Wednesday, May 22, 2019

The Captain's Last March

The Captain was a source of curiosity
to us kids in the Alpha-Six housing blocks.
He lived on the sixth floor, in Pod 62.
We didn’t even know his name,
just that he was The Captain,
and our parents said
we needed to leave him alone.
So we stared at him, mouths agape,
when he walked down the corridor
with his groceries,
and never spoke to him.
He was in his sixties, then,
with a paunch and silver hair.
The only way you would know
he had been in the Forces
was his erect posture
coupled with a slight limp.
We avoided eye contact with him,
but if we did meet his glance,
we saw an empty sadness there.

“What’s he even doing in a housing block?”
Ula whispered.
Forces men lived in actual houses
and had their groceries delivered to them
and waved at us benevolently in parades.
“I bet he was a dishonorable,” Indo said.
“He’s old enough to have been
 in the Nebular Wars.
Maybe he deserted.  Or something worse.”
“What would be worse than deserting?”
his brother Jerren asked.
Jerren dreamed of joining the Forces,
But no one of our class would advance past
the private ranks,
otherwise known as Blaster Fodder.
“A captain wouldn’t desert,”
I interjected knowingly,
even though I knew nothing of the Forces.

Our parents appeared to have no interest
in this type of speculation.
“For the last time,” my mother cried
in exasperation,
“just leave it alone!
It’s no business of yours.
I don’t want to hear that you’ve
been bothering him.”
“Maybe we should invite him
for our Colonies Day dinner,”
my little sister suggested.
“I’m sure he has his own family,”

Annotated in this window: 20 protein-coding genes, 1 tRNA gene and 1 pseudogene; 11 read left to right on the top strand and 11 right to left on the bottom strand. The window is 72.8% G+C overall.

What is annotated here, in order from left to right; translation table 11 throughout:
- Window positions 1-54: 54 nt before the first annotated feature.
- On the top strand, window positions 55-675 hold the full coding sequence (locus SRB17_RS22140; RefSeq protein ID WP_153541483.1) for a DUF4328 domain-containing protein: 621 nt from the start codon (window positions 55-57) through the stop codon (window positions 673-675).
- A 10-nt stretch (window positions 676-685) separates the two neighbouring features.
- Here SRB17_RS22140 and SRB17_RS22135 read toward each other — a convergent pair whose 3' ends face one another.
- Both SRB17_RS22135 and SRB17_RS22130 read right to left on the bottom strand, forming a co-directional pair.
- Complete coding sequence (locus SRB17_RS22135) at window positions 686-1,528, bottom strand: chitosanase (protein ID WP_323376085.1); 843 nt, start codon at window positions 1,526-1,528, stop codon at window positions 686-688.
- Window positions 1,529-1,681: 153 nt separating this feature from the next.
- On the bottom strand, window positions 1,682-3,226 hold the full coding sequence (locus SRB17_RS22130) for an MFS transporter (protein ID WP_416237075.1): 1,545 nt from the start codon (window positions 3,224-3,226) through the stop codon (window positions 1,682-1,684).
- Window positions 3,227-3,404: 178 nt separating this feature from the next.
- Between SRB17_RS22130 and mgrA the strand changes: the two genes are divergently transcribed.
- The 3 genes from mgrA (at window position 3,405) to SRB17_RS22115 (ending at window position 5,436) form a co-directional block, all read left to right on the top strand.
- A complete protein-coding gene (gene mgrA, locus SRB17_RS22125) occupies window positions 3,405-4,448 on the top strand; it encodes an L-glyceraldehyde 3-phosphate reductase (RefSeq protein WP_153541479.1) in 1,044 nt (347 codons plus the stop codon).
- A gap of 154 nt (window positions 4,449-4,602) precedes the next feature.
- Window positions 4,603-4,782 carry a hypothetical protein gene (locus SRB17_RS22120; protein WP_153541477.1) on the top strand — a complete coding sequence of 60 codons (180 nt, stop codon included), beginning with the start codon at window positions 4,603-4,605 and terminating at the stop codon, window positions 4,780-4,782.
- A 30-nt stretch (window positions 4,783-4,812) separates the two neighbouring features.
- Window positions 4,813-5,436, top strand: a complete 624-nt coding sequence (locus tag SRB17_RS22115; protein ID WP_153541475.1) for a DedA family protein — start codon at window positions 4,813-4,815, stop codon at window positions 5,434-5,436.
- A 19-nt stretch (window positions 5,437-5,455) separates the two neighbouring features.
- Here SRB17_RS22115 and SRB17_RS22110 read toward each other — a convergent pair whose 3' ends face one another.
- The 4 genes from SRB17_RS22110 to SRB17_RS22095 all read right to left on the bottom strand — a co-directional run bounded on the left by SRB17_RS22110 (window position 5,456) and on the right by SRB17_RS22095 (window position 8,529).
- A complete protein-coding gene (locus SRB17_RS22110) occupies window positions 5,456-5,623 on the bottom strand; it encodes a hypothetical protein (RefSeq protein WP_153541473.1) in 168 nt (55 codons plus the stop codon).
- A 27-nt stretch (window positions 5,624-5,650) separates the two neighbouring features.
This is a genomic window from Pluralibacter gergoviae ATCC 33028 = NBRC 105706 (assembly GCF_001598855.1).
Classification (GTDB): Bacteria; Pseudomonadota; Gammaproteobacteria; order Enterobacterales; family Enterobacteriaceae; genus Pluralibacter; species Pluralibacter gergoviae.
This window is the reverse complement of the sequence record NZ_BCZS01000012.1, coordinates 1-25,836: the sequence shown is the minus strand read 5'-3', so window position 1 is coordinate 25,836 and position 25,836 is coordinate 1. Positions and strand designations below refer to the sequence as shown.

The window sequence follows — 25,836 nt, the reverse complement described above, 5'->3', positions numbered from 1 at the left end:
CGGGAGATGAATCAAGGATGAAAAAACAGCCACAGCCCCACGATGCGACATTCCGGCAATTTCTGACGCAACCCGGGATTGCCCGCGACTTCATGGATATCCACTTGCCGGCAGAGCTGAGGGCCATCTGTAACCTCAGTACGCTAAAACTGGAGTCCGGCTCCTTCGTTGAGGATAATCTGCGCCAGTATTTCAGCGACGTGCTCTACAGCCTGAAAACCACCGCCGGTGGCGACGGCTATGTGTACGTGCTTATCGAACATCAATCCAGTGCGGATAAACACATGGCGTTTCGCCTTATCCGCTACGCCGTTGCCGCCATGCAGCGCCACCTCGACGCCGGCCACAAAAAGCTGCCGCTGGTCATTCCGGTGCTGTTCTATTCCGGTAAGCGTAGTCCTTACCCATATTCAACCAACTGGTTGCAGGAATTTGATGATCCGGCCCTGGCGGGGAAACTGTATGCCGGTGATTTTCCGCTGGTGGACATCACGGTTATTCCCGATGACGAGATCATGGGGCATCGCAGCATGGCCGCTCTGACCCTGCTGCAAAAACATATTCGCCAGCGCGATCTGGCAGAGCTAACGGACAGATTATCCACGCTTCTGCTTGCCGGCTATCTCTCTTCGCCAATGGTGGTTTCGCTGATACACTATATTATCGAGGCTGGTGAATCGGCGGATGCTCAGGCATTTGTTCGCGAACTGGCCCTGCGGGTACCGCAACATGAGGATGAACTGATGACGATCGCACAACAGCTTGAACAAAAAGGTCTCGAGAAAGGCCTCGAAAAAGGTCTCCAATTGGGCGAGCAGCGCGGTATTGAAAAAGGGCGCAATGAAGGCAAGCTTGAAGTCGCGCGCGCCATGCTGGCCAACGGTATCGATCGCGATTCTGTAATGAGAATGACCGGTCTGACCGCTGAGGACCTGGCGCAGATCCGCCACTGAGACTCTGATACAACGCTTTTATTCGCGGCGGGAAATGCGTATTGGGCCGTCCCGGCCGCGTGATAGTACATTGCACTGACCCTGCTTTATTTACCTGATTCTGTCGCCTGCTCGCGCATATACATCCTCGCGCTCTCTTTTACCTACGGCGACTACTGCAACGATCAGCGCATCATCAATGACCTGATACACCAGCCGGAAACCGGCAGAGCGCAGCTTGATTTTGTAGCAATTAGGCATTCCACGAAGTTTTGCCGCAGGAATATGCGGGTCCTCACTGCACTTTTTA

my mother replied,
then quickly changed the subject.

One day,
two men in suits came
to the Captain’s door.
He didn’t seem surprised to see them.
He said to them,
“Just a minute,”
and turned off his television.
He followed them,
down the corridor,
witnessed only by us kids
peeking around the corner.
He caught Jerren’s eye,
and Jerren stoutly saluted him.
He nodded almost imperceptibly in return.
He fixed his posture a little
and walked with his head higher then
and disappeared into the elevator.
He never came back to our housing block.

We did see the Captain’s face
on the news one evening.
“War Criminal and Traitor”
were the words under his picture.
“What did he do?” I asked my father.
“Never you mind!” he gruffly replied,
changing the channel.
Then he sighed.
It wasn’t like him to be cross.
“People in the Forces…” he began,
then paused.
“It’s hard for us to understand
what they go through.
Also, you can’t always believe everything
you see on these news reports.
But it’s best for people like us
to just stay out of it.
He’ll have a trial,
and they’ll figure out if he’s guilty
or innocent.”

A few weeks later,
we saw our landlord
open his apartment
and some men
moving the Captain’s possessions out.
Jerren saw the corner of a Forces flag
sticking out of one of the boxes.
“Can I have that?” he boldly asked
our landlord.
“Get out of here, you little rat!”
the landlord cried,
with a smack to the back
of Jerren’s head.
Luckily for Jerren,
the box containing the flag
wound up next to the dumpster,
so he was able to retrieve it
and solemnly folded it into a triangle,
quietly singing the Forces anthem
to himself, even though he didn’t know
all the words.
Many worlds, but one nation
all for the good of the Corporation!
We are the colonies’ defenders
The Forces will never surrender!

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